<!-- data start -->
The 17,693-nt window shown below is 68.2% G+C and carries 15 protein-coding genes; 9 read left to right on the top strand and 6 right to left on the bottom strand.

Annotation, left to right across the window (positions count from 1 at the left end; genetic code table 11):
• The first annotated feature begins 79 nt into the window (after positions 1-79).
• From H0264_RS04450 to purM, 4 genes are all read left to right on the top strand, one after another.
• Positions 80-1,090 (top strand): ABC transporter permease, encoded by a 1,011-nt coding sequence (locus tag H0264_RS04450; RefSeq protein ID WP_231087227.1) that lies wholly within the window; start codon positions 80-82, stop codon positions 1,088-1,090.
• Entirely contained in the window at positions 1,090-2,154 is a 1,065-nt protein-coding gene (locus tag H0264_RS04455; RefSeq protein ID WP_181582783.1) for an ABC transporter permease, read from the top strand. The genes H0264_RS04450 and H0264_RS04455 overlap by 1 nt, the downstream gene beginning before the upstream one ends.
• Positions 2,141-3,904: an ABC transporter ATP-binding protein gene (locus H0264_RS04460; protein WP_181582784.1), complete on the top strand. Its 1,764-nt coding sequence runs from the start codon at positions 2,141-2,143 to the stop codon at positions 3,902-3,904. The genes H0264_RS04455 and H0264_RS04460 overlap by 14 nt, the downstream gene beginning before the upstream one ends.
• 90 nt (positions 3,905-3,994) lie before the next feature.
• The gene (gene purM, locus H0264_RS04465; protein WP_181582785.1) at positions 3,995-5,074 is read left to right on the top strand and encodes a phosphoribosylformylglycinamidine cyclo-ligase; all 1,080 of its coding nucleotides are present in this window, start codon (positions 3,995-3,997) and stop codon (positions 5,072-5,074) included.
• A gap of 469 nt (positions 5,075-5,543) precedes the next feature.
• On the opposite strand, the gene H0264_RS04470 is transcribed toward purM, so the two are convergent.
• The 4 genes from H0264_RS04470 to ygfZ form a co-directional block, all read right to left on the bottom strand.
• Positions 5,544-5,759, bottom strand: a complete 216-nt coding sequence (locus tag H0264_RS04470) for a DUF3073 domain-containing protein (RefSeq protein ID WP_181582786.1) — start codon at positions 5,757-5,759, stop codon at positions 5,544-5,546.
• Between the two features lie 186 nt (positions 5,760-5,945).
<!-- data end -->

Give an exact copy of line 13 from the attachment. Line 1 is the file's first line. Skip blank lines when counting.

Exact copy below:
• Positions 5,544-5,759, bottom strand: a complete 216-nt coding sequence (locus tag H0264_RS04470) for a DUF3073 domain-containing protein (RefSeq protein ID WP_181582786.1) — start codon at positions 5,757-5,759, stop codon at positions 5,544-5,546.